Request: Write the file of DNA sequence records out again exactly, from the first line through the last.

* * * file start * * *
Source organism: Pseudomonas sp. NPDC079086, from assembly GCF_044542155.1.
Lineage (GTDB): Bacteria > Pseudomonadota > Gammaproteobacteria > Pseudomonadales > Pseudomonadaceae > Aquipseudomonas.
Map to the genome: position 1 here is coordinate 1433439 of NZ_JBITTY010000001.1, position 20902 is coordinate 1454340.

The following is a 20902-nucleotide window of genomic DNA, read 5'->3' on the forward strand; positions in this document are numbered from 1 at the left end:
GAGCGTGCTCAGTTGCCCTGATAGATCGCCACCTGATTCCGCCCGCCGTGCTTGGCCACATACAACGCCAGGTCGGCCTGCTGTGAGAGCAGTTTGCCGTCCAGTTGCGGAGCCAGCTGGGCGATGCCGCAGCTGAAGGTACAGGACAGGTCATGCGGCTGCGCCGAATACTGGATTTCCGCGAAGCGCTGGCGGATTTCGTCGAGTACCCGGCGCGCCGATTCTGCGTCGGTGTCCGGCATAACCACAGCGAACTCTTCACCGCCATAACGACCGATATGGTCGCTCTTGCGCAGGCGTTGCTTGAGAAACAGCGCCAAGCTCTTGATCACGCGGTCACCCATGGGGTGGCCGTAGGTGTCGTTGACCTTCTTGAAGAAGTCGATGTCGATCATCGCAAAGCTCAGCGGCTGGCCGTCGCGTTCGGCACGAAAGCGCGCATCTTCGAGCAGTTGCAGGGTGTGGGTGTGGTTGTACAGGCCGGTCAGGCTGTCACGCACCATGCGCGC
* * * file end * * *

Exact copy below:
Source organism: Pseudomonas sp. NPDC079086, from assembly GCF_044542155.1.
Lineage (GTDB): Bacteria > Pseudomonadota > Gammaproteobacteria > Pseudomonadales > Pseudomonadaceae > Aquipseudomonas.
Map to the genome: position 1 here is coordinate 1433439 of NZ_JBITTY010000001.1, position 20902 is coordinate 1454340.

The following is a 20902-nucleotide window of genomic DNA, read 5'->3' on the forward strand; positions in this document are numbered from 1 at the left end:
GAGCGTGCTCAGTTGCCCTGATAGATCGCCACCTGATTCCGCCCGCCGTGCTTGGCCACATACAACGCCAGGTCGGCCTGCTGTGAGAGCAGTTTGCCGTCCAGTTGCGGAGCCAGCTGGGCGATGCCGCAGCTGAAGGTACAGGACAGGTCATGCGGCTGCGCCGAATACTGGATTTCCGCGAAGCGCTGGCGGATTTCGTCGAGTACCCGGCGCGCCGATTCTGCGTCGGTGTCCGGCATAACCACAGCGAACTCTTCACCGCCATAACGACCGATATGGTCGCTCTTGCGCAGGCGTTGCTTGAGAAACAGCGCCAAGCTCTTGATCACGCGGTCACCCATGGGGTGGCCGTAGGTGTCGTTGACCTTCTTGAAGAAGTCGATGTCGATCATCGCAAAGCTCAGCGGCTGGCCGTCGCGTTCGGCACGAAAGCGCGCATCTTCGAGCAGTTGCAGGGTGTGGGTGTGGTTGTACAGGCCGGTCAGGCTGTCACGCACCATGCGCGC